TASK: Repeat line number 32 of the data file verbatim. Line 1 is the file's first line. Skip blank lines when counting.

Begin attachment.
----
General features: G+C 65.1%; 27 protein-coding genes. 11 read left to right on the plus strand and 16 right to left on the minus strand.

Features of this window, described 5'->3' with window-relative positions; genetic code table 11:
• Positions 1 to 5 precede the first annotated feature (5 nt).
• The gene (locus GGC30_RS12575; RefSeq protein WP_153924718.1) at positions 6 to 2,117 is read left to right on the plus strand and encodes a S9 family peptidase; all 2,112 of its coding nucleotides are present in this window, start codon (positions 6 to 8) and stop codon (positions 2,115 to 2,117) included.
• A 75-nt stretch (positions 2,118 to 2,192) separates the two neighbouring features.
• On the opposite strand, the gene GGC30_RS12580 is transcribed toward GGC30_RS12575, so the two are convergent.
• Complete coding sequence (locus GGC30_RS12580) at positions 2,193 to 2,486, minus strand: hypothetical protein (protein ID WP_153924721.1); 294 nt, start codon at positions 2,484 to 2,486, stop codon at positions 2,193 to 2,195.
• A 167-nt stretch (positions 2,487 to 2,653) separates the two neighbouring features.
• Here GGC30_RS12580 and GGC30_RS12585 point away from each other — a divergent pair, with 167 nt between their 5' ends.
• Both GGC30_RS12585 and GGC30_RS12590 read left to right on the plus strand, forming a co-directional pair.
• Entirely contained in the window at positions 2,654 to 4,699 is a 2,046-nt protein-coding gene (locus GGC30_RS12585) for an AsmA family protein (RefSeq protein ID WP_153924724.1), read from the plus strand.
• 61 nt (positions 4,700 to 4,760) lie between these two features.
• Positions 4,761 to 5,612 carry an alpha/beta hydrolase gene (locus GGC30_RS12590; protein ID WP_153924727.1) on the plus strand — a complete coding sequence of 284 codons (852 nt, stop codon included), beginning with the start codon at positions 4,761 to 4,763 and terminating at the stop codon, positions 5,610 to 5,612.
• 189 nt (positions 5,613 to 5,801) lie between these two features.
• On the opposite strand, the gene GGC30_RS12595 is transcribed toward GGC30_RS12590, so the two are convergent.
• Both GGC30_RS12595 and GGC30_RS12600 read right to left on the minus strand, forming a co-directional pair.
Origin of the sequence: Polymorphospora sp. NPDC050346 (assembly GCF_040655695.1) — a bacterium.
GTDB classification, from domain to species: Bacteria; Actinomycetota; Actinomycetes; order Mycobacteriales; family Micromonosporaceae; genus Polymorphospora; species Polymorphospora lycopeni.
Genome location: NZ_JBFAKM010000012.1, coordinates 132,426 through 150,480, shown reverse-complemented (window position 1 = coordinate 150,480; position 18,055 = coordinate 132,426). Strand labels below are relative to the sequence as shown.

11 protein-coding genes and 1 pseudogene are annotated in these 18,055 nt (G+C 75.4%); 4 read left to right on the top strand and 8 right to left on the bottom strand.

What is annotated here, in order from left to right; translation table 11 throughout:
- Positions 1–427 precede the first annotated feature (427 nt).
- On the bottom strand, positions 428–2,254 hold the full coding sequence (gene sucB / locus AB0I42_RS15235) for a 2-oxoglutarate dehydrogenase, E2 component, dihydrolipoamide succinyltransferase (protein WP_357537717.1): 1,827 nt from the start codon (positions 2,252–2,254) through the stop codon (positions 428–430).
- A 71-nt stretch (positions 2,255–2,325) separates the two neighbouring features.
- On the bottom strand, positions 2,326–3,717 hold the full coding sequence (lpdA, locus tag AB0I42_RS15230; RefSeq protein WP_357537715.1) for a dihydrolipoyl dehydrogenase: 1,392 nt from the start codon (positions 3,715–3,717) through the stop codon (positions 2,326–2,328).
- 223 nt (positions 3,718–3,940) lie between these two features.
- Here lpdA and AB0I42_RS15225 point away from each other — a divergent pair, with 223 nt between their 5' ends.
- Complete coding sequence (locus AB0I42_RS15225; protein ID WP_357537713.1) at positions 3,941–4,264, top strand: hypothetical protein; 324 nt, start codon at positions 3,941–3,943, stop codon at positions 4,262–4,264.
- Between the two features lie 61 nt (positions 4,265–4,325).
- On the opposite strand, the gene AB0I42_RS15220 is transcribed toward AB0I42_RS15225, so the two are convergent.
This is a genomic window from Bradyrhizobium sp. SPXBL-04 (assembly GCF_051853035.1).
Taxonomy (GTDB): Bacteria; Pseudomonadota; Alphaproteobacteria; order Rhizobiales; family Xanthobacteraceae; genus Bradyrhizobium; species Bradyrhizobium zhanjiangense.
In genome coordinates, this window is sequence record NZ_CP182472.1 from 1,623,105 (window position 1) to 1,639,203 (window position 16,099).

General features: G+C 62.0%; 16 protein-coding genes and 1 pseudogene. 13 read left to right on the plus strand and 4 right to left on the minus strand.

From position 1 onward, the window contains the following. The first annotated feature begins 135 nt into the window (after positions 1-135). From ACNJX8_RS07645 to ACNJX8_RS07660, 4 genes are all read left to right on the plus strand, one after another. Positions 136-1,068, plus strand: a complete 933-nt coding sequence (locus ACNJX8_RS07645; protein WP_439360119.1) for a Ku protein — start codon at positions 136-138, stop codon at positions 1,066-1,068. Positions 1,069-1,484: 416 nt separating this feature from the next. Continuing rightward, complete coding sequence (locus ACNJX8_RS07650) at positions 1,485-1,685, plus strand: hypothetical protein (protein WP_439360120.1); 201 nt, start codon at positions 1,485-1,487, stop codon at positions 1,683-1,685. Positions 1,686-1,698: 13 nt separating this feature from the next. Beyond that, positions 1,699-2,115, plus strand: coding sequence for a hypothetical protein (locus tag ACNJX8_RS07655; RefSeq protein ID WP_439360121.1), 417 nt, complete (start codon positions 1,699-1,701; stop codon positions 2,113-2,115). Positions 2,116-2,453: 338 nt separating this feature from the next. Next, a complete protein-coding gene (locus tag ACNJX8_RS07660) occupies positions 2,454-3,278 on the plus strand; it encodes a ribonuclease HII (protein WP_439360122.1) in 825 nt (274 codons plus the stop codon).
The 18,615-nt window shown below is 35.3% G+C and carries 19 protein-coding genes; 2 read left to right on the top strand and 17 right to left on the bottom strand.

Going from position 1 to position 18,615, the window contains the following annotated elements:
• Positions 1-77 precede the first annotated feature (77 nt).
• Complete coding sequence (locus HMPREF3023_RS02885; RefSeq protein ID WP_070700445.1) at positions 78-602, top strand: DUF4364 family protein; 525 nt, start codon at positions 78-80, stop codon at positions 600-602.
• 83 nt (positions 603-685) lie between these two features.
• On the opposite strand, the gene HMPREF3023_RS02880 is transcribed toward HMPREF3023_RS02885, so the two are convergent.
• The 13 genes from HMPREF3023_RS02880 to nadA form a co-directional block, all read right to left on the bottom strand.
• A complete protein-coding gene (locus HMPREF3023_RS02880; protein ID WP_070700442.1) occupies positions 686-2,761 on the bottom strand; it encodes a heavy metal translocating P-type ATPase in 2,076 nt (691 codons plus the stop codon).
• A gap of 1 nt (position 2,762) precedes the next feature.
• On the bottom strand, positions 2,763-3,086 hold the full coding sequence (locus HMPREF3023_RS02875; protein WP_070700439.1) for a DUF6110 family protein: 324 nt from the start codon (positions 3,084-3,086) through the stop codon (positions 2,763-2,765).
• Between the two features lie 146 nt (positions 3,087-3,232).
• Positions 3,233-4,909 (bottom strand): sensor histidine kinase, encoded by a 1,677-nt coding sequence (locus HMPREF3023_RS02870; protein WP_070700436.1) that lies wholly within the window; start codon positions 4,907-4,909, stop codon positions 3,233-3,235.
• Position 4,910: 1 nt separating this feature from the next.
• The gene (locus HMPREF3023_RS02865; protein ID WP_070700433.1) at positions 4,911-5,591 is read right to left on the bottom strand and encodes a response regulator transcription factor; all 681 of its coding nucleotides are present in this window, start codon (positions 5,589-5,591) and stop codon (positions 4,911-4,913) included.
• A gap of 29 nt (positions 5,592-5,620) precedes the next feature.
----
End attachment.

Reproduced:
Taxonomy (GTDB): Bacteria; Pseudomonadota; Alphaproteobacteria; order Rhizobiales; family Xanthobacteraceae; genus Bradyrhizobium; species Bradyrhizobium zhanjiangense.